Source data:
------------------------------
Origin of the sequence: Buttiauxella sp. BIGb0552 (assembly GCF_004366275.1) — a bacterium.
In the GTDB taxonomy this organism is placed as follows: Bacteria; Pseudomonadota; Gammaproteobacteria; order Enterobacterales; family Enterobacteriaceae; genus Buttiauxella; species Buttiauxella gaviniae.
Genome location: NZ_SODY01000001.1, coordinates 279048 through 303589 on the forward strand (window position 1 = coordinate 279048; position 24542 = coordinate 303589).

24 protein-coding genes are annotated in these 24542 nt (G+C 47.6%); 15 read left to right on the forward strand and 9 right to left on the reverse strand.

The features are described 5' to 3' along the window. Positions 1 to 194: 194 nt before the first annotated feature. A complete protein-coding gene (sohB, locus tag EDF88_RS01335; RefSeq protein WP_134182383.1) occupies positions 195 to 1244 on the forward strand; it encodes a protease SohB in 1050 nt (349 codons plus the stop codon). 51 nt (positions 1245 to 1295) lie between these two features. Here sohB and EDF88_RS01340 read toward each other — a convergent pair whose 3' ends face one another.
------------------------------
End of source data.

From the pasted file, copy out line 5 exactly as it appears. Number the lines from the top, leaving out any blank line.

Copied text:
The features are described 5' to 3' along the window. Positions 1 to 194: 194 nt before the first annotated feature. A complete protein-coding gene (sohB, locus tag EDF88_RS01335; RefSeq protein WP_134182383.1) occupies positions 195 to 1244 on the forward strand; it encodes a protease SohB in 1050 nt (349 codons plus the stop codon). 51 nt (positions 1245 to 1295) lie between these two features. Here sohB and EDF88_RS01340 read toward each other — a convergent pair whose 3' ends face one another.